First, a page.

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November 2017  Volume 15, Number 11        

health benefits

What to Look for Before Signing a Group Health Plan Contract

To get the best benefit plan it’s important to know your options.

Most contracts for group health plans are standard and non-negotiable. However, a small portion of every contract is open for negotiation. It’s important that you understand your options so you and your employees aren’t surprised by the kind of benefits they will or won’t receive.

In addition, keep in mind that health plans may change from year to year as the federal government implements new rules and regulations.

Medical Benefits

Determine what you and your employees will be required to pay in monthly premiums. If you decide that the premiums are too high, you may be able to make some adjustments to the contract to bring costs down, such as including a clause requiring employees to purchase generic medications.

The deductible is what a plan member will pay before the insurance begins covering costs. According to the Kaiser Family Foundation’s annual employer health plan survey this year, deductibles have increased a whopping 255% just in the last decade. While it can be tempting to choose a high deductible plan to keep monthly premiums down, you should make sure the deductible is not so high that employees are discouraged from obtaining the insurance benefits.

The Affordable Care Act does not let you put a monetary limit on qualified benefits, but it does allow you to limit the frequency of benefits. For example, you might limit the number of chiropractor visits an employee can make. These kinds of limitations can help keep your plan’s costs down.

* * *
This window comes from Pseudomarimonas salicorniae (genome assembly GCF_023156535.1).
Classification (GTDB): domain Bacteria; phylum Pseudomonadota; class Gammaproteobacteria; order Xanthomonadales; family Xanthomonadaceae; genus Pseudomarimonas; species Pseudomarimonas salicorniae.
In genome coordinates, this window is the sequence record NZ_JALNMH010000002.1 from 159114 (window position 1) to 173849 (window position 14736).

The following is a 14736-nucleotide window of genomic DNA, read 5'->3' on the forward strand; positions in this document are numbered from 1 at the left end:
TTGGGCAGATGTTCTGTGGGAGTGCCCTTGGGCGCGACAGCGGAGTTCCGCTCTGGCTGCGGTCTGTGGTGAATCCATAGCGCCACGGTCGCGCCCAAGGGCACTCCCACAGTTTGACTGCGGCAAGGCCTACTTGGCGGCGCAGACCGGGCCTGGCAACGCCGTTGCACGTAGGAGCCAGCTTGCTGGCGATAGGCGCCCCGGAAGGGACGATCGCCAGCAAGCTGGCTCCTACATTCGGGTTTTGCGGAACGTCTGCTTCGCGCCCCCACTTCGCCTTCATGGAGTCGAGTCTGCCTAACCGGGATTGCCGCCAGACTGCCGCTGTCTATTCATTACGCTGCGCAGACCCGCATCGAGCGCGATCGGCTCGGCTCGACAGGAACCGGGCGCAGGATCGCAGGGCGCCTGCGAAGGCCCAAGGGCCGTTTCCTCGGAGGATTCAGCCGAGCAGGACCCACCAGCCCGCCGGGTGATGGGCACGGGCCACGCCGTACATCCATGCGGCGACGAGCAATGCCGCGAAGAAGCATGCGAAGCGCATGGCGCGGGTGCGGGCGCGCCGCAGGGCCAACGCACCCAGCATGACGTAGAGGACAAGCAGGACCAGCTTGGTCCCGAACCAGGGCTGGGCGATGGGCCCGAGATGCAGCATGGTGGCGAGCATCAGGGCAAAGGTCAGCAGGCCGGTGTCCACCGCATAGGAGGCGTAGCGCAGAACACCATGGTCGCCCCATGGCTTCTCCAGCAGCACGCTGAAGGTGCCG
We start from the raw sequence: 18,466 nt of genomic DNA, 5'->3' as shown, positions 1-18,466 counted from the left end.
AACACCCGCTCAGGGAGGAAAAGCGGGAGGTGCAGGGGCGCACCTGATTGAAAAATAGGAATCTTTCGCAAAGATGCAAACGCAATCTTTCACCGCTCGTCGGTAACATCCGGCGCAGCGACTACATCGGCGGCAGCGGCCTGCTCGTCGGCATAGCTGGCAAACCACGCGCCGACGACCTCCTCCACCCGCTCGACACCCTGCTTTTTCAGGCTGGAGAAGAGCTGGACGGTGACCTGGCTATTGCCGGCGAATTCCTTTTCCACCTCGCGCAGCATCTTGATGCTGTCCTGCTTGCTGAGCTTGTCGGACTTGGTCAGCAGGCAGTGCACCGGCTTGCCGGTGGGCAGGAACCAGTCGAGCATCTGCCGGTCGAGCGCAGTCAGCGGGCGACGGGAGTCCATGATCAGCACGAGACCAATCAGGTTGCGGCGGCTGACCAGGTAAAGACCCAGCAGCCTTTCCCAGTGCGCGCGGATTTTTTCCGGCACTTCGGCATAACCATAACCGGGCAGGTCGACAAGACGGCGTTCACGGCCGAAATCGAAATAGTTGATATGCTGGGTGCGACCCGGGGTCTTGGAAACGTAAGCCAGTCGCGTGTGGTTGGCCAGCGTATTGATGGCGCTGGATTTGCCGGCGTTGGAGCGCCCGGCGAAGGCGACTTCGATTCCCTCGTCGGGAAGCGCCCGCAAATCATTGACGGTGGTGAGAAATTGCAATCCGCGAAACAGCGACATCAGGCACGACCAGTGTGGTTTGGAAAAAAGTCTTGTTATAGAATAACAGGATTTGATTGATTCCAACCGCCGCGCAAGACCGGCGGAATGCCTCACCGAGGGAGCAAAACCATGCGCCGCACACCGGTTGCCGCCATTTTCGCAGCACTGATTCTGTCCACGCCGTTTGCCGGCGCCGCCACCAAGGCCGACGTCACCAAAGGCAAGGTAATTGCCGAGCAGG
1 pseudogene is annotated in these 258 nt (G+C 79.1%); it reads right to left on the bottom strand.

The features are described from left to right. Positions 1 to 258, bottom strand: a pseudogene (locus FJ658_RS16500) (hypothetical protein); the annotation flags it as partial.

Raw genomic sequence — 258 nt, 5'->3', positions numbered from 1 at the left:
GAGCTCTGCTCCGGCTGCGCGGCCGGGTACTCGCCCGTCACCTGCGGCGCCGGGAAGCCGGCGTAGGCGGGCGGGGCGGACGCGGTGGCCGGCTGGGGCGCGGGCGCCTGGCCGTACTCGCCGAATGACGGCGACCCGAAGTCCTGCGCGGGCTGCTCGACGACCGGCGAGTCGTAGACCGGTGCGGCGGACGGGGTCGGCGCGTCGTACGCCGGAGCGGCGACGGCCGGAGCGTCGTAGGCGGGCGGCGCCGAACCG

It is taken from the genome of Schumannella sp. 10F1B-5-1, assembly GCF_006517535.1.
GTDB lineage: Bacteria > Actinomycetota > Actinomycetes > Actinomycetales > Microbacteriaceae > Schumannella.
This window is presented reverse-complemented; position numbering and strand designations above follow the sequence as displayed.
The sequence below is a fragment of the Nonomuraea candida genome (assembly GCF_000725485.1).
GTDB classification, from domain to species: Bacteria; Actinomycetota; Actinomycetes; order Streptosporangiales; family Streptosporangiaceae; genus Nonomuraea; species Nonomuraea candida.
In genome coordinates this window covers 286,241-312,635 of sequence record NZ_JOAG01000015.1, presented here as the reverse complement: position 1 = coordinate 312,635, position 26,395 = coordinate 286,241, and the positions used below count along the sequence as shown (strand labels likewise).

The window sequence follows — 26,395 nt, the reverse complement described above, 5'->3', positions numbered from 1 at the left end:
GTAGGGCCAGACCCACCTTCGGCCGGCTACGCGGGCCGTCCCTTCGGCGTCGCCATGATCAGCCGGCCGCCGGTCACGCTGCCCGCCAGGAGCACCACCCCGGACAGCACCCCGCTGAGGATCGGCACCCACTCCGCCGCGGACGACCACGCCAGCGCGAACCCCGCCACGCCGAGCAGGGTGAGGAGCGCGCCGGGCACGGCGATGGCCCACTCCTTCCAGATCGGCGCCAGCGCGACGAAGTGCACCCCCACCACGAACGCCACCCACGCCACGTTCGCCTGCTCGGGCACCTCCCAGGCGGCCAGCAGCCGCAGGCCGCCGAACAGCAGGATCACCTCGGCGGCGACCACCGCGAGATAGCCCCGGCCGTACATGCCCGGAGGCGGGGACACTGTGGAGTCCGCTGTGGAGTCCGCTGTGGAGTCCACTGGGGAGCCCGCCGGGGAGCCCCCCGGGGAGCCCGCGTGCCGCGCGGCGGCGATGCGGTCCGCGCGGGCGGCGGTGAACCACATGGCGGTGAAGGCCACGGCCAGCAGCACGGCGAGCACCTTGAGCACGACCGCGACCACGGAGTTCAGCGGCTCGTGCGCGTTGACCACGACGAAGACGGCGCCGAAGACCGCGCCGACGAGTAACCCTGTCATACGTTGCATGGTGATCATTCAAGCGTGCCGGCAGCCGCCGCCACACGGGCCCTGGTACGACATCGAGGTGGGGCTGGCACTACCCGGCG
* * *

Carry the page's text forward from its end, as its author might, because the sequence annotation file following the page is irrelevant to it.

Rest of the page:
Most contracts allow you to choose to be in or out of a network — with the understanding that in-network charges are usually lower, because the carrier has negotiated discounts with the various service providers. If you choose in-network coverage and there is a preferred hospital in your area, make sure it’s covered in the plan.

Also, be aware of a new trend regarding networks. Some insurers now offer multiple tiers of preferred providers within a network. A member might pay $20 copay for a provider in Tier 1, but $35 for a provider in Tier 2. Although it’s a way to offer more choices, it can be confusing for you and your employees.

Wellness programs are becoming more popular because in many instances they’ve been effective at lowering or controlling health care costs. If you don’t offer a wellness program, check to see if your insurance carrier provides one.

Pharmacy Visits

Many contracts bundle in pharmacy contracts, so you don’t always have choices here. You will have more leeway if you have a self-funded plan. Here are some options to consider if you can design your own pharmacy contract:

  • Require step therapy where less expensive drugs must be tried first
  • Remove or re-tier certain drugs that have recently spiked in price
  • Re-tier expensive drugs to the higher co-pay or add coinsurance tiers
  • Require mandatory generic drug usage when available and consistent with doctor’s recommendation
  • Provide access to designated pharmacies for certain drugs where deeper discounts are applied
  • Require the purchase of maintenance medications through mail order instead of a retail pharmacy.


Does your plan year start in January or at another time of the year? Remind your employees if their deductibles are tracked against the plan year and reset at the beginning of the plan year — which isn’t necessarily the start of the calendar year.

Confused? Don’t Panic

It can be difficult guessing what type of coverage your employees want and need and how much these choices will cost you. Fortunately, we can guide you through the process and help you to make the best decisions for you and your employees. We look forward to hearing from you.

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In this issue:

This Just In...

Your EEOC Responsibilities as an Employer

What to Look for Before Signing a Group Health Plan Contract

What Type of Group Health Plan is Right for Your Company?

Why You Should Consider Re-Enrolling Your Employees in Their 401(k)



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